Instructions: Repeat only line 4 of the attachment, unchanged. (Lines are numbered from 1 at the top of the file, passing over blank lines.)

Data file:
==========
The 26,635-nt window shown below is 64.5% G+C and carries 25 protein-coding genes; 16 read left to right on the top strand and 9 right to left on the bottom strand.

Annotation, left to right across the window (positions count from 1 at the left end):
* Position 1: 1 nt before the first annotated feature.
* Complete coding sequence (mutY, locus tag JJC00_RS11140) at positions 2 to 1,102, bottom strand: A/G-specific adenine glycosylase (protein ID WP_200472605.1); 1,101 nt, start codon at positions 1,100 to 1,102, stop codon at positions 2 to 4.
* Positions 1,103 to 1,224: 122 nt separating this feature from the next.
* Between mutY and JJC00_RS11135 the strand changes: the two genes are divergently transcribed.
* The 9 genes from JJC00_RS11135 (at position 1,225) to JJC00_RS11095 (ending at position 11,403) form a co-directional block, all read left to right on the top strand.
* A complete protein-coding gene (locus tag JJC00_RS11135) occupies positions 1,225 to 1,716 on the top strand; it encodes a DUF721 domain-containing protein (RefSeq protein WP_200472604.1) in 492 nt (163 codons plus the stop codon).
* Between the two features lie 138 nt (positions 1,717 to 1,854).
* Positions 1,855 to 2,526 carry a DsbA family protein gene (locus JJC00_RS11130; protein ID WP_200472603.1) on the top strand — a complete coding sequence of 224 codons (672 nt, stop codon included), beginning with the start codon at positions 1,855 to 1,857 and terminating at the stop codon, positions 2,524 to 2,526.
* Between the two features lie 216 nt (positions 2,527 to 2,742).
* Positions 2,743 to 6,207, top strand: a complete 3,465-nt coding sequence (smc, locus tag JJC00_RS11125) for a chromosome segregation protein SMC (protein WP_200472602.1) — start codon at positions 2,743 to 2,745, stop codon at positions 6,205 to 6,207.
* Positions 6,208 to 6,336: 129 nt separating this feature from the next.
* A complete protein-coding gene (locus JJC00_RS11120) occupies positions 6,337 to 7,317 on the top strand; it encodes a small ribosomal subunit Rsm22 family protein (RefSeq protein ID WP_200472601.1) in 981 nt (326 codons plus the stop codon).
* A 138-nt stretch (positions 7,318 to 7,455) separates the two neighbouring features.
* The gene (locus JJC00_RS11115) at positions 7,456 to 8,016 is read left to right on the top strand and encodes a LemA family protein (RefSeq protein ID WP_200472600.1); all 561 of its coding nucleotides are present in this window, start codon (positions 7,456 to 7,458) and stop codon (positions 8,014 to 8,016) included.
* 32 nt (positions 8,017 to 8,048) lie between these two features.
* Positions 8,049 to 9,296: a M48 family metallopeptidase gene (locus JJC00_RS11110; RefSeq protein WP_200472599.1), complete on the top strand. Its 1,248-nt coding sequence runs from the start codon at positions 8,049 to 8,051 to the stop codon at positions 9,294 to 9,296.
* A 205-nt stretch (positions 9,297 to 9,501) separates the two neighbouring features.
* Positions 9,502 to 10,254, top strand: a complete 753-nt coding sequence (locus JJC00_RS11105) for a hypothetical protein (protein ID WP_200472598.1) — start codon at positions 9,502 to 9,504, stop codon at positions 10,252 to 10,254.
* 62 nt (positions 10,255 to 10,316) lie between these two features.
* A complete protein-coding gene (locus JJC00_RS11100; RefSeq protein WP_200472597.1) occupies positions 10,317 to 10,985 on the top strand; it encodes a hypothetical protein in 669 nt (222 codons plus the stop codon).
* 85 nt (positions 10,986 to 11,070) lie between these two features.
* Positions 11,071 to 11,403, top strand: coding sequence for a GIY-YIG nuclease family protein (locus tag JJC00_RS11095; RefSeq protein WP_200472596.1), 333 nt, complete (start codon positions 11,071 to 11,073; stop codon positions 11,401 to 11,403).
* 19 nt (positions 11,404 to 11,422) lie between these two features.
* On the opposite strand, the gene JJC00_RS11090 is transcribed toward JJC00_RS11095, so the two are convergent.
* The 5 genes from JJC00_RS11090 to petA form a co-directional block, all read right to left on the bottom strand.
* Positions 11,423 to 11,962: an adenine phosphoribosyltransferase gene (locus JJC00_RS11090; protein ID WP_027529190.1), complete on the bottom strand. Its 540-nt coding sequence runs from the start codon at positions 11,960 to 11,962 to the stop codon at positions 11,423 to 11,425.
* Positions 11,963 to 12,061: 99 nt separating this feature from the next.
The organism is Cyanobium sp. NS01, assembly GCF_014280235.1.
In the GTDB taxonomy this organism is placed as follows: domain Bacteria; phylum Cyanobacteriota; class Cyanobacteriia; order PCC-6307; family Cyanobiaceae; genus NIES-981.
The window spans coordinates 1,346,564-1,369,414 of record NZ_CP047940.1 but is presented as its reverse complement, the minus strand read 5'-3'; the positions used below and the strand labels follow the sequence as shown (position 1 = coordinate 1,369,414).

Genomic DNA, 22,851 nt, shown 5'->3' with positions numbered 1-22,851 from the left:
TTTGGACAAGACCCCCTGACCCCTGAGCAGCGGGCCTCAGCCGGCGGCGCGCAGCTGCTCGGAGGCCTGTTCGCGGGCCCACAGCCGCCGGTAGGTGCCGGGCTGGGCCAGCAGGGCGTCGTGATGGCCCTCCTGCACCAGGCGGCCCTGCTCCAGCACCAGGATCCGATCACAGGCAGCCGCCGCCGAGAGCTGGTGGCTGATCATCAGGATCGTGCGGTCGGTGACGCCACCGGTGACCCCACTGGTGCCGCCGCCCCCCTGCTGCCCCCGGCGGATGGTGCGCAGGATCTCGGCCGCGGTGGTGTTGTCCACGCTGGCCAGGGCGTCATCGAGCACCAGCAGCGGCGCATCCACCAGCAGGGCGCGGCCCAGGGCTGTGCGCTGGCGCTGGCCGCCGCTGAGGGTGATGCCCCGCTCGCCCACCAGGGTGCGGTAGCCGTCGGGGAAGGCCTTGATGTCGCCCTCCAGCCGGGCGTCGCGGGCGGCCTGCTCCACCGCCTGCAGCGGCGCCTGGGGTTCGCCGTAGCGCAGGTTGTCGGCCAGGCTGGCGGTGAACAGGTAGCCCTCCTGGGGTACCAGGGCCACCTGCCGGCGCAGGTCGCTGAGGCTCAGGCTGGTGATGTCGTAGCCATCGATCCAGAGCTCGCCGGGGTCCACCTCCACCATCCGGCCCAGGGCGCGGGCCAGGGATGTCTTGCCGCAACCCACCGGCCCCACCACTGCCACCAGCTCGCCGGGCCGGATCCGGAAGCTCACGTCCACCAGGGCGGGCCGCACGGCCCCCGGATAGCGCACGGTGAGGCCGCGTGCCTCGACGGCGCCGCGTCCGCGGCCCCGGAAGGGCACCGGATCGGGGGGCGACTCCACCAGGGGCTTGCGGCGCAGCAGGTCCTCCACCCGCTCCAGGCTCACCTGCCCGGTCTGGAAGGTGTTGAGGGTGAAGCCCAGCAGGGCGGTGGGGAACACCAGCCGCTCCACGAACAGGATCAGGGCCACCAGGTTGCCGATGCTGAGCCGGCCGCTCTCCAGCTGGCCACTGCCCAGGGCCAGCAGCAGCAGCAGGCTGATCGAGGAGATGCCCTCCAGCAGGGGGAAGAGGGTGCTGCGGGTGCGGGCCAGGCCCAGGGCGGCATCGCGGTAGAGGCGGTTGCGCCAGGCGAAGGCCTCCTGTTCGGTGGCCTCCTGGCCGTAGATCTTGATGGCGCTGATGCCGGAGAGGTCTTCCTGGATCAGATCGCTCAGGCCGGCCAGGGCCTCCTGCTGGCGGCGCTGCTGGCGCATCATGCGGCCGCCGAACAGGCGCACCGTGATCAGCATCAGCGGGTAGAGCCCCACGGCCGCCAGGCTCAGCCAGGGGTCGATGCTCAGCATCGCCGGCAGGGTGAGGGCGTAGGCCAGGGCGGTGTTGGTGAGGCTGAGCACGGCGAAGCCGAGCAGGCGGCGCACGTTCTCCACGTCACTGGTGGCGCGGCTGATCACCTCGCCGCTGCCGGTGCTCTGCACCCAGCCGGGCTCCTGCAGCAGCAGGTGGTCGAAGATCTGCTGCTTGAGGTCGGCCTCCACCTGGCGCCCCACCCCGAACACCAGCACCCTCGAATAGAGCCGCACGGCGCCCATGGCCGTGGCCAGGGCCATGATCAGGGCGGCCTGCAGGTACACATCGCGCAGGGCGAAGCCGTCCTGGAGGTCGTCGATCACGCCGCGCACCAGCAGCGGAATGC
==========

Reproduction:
* Complete coding sequence (mutY, locus tag JJC00_RS11140) at positions 2 to 1,102, bottom strand: A/G-specific adenine glycosylase (protein ID WP_200472605.1); 1,101 nt, start codon at positions 1,100 to 1,102, stop codon at positions 2 to 4.